MOVIE REVIEW: Nerve is a flashy and pulse-racing thriller on Internet gaming


( The first few minutes of Nerve sets the stage and tone for what's to come. An 18-year-old girl scrolls through her Facebook feed, video-chatting with her best friend while a Spotify playlist hums in the background. It's nothing new to many of us, but the sequence is amped up with slick, eye-popping visuals that carry throughout the film, from chat windows scrolling at the corner of the movie screen to wide shots of the New York City skyline tagged with digital flags of app users playing throughout the city.


Almost immediately, Nerve hooks you with its heightened filmmaking style, merging the digital world with the real world. The same concept reflects in its premise: A Pokemon Go-like app called Nerve combines live video streaming with social media. Anyone who plays the game can choose to be a Player (the bold ones who act out dares to quickly earn cash and online followers) or a Watcher (the live online audience that controls the game by assigning dares to players).




Enter Vee (Emma Roberts), a timid wallflower whose public humiliation pushes her to sign up as a Player. It is here where she meets Ian (an immensely charming Dave Franco), a mysterious stranger who also happens to be a long-time pro at the game. The Watchers take to their spontaneous pairing and send them off on a series of dares that quickly escalates as the cash prize and avid followers pour in. It's all fun and games until, of course, it isn't.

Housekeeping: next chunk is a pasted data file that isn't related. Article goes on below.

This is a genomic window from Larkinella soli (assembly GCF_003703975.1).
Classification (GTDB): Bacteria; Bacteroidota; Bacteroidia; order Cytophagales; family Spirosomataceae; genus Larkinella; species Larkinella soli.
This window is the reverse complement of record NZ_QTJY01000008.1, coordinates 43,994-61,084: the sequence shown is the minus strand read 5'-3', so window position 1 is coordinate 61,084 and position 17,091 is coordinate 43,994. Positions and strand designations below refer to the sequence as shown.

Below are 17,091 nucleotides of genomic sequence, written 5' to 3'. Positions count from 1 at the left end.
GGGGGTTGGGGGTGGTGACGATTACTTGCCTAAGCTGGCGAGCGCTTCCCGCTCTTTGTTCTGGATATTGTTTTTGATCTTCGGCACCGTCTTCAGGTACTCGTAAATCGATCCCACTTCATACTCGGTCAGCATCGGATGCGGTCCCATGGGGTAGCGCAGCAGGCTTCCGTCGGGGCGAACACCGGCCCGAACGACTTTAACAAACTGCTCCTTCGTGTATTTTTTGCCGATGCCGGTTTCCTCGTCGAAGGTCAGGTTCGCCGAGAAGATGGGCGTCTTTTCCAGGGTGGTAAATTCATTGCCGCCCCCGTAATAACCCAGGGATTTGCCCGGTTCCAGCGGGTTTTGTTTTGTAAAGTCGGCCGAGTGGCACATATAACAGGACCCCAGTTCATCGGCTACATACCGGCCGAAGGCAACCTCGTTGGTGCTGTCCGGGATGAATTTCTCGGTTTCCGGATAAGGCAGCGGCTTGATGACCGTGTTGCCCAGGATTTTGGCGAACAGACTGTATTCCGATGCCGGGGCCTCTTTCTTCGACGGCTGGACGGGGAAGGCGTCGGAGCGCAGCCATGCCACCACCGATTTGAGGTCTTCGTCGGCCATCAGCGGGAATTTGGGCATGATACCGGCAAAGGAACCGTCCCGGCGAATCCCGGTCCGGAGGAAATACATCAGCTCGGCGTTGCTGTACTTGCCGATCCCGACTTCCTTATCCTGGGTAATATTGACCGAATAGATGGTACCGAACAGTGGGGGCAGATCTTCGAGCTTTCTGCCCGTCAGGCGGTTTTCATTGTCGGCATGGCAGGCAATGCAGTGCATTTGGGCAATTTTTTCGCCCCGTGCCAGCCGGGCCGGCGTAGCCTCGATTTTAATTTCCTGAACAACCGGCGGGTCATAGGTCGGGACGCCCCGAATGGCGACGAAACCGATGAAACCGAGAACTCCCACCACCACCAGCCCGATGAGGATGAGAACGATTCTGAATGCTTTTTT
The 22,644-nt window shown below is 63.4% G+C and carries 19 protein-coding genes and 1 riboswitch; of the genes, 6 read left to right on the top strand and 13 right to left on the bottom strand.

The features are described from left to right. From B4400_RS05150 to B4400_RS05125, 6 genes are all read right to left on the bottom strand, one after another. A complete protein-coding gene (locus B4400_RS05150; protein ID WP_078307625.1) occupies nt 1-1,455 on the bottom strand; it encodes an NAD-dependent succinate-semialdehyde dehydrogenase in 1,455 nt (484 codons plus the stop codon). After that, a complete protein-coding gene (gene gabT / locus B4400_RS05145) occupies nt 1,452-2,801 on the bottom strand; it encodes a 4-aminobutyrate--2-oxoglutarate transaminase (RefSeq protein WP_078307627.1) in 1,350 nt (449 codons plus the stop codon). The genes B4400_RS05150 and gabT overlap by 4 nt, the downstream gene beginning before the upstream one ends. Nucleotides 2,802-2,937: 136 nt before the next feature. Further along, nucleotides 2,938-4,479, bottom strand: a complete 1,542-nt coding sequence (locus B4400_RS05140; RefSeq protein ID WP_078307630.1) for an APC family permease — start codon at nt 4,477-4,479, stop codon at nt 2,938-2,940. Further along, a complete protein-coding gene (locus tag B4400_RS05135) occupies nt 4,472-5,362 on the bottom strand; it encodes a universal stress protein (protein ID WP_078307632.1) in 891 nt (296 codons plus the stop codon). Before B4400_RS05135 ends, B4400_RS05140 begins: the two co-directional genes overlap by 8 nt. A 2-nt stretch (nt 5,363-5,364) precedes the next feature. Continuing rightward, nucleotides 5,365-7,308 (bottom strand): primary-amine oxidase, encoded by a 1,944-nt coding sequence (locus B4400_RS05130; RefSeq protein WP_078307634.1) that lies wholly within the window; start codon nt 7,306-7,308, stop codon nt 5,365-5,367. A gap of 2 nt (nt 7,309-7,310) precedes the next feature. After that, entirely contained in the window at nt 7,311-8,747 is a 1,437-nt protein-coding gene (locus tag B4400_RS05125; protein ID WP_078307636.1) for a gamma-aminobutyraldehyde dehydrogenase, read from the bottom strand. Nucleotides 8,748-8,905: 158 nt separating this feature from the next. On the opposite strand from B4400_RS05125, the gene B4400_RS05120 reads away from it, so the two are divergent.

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At its core, Nerve is a teen film through and through, dealing with familiar themes like peer pressure and a heart-racing whirlwind romance with an otherwise unattainable stranger. Its techno-thriller premise is what propels the film, as the audience feels very much like a Watcher—staring in awe as Players run through department stores in their underwear, leap across wide train platforms, and dangle dangerously from skyscrapers...all for the seductive promise of Internet glory.




The screenplay by Jessica Sharzer surprisingly manages to balance teen angst with high-stakes thrills. Unfortunately, it can't quite sustain the deliriously fun momentum it built during the first half and eventually, veers into heavy-handed and ridiculously far-fetched territory. Directors Henry Joost and Ariel Schulman do an impressive job of catching (and holding) the audience's attention with ingenious visual flair, constantly finding ways to fill the frame with clever nods at modern-day technology. Meanwhile, cinematographer Michael Simmonds lights up New York with a hazy yet energetic neon glow (a la Tron).


There's plenty of commentary beneath all the flashy visuals, ranging from the strange concept of overnight Internet celebrities to the ethics of online anonymity and responsibility. More than that, Nerve hits home for those who live on the Internet, and like its fictional game, you just can't stop watching.


RATING: 4 out 5 spots


Nerve is now showing in theaters. Photos courtesy of Pioneer Films.

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